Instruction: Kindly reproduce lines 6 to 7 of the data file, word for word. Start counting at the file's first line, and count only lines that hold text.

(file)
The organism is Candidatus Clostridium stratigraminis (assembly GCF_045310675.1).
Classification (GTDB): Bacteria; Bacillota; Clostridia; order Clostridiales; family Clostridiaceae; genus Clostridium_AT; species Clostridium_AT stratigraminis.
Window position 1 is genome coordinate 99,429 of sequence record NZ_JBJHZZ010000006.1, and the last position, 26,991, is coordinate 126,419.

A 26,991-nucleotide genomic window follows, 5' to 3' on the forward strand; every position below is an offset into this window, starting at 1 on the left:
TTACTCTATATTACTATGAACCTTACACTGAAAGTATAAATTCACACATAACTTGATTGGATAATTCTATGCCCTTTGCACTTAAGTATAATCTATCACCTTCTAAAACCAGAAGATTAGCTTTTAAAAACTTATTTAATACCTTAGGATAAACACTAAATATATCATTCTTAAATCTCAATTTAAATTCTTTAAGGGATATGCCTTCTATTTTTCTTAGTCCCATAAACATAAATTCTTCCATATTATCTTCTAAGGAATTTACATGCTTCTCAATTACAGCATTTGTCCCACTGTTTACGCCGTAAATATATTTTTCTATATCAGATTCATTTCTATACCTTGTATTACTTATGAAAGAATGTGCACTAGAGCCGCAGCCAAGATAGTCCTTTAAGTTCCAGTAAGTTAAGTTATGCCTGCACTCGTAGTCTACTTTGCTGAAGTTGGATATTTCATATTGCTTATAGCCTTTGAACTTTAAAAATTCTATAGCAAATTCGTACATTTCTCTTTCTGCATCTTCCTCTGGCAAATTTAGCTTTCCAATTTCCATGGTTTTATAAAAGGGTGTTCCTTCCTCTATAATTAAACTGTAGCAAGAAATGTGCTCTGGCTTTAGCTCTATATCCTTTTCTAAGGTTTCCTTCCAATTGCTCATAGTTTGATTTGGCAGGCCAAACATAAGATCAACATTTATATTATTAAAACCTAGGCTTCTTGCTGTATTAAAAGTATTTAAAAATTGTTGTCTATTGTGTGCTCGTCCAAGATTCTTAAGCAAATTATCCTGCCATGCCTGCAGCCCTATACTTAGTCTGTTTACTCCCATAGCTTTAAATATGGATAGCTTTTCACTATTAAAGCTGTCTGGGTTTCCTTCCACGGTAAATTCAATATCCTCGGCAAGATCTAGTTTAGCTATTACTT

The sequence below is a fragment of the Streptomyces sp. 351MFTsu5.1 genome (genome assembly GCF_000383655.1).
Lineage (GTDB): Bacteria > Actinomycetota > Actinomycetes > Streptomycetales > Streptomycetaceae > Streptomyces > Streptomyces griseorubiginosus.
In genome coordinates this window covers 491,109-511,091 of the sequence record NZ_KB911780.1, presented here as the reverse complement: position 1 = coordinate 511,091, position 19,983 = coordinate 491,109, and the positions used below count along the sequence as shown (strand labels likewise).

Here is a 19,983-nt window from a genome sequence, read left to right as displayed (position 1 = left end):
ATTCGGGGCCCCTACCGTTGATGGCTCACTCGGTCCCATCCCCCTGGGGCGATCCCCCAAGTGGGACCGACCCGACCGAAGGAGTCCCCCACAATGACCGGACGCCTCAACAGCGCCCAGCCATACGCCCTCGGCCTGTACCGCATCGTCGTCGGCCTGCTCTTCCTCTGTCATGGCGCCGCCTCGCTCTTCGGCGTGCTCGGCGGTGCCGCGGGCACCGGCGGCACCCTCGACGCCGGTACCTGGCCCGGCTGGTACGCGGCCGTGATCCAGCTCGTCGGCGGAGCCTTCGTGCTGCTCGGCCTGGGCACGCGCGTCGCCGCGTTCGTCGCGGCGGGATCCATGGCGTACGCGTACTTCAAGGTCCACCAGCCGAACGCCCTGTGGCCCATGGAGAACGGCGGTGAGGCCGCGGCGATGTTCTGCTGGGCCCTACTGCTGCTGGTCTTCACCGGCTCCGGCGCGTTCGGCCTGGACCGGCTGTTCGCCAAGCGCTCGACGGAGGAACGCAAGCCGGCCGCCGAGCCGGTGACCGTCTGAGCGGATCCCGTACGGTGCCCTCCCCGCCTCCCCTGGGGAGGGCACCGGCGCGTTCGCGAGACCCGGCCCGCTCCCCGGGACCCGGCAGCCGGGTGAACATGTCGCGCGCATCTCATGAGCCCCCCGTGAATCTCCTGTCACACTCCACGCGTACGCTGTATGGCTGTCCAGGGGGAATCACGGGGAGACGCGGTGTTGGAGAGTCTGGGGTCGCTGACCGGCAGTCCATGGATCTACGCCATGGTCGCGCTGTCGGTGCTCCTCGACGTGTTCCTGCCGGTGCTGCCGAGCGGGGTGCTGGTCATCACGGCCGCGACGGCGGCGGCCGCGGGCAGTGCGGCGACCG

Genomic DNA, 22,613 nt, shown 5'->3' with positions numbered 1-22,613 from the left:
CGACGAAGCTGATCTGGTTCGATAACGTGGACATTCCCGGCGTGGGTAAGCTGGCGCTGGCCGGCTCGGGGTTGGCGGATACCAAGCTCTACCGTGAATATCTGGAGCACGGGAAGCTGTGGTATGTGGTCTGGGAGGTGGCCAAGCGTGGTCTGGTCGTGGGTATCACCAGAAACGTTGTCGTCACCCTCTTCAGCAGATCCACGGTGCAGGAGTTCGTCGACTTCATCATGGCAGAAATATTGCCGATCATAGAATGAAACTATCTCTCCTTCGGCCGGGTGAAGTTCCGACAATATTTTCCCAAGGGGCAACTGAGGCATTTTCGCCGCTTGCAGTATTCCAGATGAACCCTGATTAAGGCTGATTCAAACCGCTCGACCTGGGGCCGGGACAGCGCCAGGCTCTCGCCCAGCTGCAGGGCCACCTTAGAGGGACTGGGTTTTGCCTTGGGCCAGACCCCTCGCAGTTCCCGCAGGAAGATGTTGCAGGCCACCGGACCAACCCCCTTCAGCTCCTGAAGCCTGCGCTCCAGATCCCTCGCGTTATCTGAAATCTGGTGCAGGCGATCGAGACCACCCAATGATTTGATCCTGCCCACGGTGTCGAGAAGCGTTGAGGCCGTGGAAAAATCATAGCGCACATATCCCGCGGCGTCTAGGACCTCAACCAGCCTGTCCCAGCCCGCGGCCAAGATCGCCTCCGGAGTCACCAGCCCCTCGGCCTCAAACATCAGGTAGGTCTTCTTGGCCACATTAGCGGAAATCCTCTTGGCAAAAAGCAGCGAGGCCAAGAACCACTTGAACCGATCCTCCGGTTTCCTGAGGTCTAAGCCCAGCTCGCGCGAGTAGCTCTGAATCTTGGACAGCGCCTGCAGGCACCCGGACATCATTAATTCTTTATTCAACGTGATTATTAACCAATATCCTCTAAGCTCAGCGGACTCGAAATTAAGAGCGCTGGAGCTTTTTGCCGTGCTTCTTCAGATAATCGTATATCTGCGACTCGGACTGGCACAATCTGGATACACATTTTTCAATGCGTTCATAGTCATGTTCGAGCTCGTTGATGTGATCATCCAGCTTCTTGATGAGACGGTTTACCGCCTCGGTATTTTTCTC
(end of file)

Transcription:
The sequence below is a fragment of the Streptomyces sp. 351MFTsu5.1 genome (genome assembly GCF_000383655.1).
Lineage (GTDB): Bacteria > Actinomycetota > Actinomycetes > Streptomycetales > Streptomycetaceae > Streptomyces > Streptomyces griseorubiginosus.